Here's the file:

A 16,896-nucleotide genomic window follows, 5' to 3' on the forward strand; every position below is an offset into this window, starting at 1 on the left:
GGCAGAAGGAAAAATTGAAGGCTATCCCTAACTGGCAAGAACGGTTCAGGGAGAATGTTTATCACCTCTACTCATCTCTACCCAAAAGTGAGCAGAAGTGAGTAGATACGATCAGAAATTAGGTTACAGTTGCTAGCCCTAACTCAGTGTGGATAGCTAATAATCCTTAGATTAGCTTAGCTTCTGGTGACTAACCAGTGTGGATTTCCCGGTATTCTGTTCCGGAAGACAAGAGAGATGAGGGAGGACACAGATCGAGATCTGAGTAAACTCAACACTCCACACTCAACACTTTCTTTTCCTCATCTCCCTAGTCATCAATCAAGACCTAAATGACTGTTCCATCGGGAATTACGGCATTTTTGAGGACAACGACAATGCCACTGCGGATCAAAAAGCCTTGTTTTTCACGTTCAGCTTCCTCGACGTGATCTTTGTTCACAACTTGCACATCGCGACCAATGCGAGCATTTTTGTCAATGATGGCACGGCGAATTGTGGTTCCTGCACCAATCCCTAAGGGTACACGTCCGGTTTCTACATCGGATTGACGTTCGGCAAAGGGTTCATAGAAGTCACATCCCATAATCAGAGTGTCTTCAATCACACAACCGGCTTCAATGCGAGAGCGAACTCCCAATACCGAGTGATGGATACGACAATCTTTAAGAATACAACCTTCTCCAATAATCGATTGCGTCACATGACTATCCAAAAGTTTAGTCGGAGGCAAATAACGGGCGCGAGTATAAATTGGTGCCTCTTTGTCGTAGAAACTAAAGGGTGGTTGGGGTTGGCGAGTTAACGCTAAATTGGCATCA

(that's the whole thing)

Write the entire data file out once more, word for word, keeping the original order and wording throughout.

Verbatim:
A 16,896-nucleotide genomic window follows, 5' to 3' on the forward strand; every position below is an offset into this window, starting at 1 on the left:
GGCAGAAGGAAAAATTGAAGGCTATCCCTAACTGGCAAGAACGGTTCAGGGAGAATGTTTATCACCTCTACTCATCTCTACCCAAAAGTGAGCAGAAGTGAGTAGATACGATCAGAAATTAGGTTACAGTTGCTAGCCCTAACTCAGTGTGGATAGCTAATAATCCTTAGATTAGCTTAGCTTCTGGTGACTAACCAGTGTGGATTTCCCGGTATTCTGTTCCGGAAGACAAGAGAGATGAGGGAGGACACAGATCGAGATCTGAGTAAACTCAACACTCCACACTCAACACTTTCTTTTCCTCATCTCCCTAGTCATCAATCAAGACCTAAATGACTGTTCCATCGGGAATTACGGCATTTTTGAGGACAACGACAATGCCACTGCGGATCAAAAAGCCTTGTTTTTCACGTTCAGCTTCCTCGACGTGATCTTTGTTCACAACTTGCACATCGCGACCAATGCGAGCATTTTTGTCAATGATGGCACGGCGAATTGTGGTTCCTGCACCAATCCCTAAGGGTACACGTCCGGTTTCTACATCGGATTGACGTTCGGCAAAGGGTTCATAGAAGTCACATCCCATAATCAGAGTGTCTTCAATCACACAACCGGCTTCAATGCGAGAGCGAACTCCCAATACCGAGTGATGGATACGACAATCTTTAAGAATACAACCTTCTCCAATAATCGATTGCGTCACATGACTATCCAAAAGTTTAGTCGGAGGCAAATAACGGGCGCGAGTATAAATTGGTGCCTCTTTGTCGTAGAAACTAAAGGGTGGTTGGGGTTGGCGAGTTAACGCTAAATTGGCATCA